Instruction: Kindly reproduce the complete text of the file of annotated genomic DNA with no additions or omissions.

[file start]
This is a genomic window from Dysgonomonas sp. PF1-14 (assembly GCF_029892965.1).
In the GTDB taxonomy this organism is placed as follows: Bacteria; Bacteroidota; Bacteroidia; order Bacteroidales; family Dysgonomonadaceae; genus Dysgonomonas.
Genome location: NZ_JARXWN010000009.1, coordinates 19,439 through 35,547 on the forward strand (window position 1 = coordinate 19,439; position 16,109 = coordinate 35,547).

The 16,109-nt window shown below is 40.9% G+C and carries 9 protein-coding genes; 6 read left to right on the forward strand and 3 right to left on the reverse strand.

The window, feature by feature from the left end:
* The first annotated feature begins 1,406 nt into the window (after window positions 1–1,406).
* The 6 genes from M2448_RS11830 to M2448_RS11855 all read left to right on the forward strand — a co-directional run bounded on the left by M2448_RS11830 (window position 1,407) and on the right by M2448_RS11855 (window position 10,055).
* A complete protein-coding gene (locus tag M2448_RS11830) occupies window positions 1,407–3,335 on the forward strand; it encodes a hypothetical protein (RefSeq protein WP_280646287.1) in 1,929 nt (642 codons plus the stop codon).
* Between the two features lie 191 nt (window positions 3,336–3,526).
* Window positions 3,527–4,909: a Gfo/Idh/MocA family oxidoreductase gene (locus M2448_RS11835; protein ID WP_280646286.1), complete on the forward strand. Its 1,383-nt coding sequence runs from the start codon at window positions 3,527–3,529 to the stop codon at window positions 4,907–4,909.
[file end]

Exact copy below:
This is a genomic window from Dysgonomonas sp. PF1-14 (assembly GCF_029892965.1).
In the GTDB taxonomy this organism is placed as follows: Bacteria; Bacteroidota; Bacteroidia; order Bacteroidales; family Dysgonomonadaceae; genus Dysgonomonas.
Genome location: NZ_JARXWN010000009.1, coordinates 19,439 through 35,547 on the forward strand (window position 1 = coordinate 19,439; position 16,109 = coordinate 35,547).

The 16,109-nt window shown below is 40.9% G+C and carries 9 protein-coding genes; 6 read left to right on the forward strand and 3 right to left on the reverse strand.

The window, feature by feature from the left end:
* The first annotated feature begins 1,406 nt into the window (after window positions 1–1,406).
* The 6 genes from M2448_RS11830 to M2448_RS11855 all read left to right on the forward strand — a co-directional run bounded on the left by M2448_RS11830 (window position 1,407) and on the right by M2448_RS11855 (window position 10,055).
* A complete protein-coding gene (locus tag M2448_RS11830) occupies window positions 1,407–3,335 on the forward strand; it encodes a hypothetical protein (RefSeq protein WP_280646287.1) in 1,929 nt (642 codons plus the stop codon).
* Between the two features lie 191 nt (window positions 3,336–3,526).
* Window positions 3,527–4,909: a Gfo/Idh/MocA family oxidoreductase gene (locus M2448_RS11835; protein ID WP_280646286.1), complete on the forward strand. Its 1,383-nt coding sequence runs from the start codon at window positions 3,527–3,529 to the stop codon at window positions 4,907–4,909.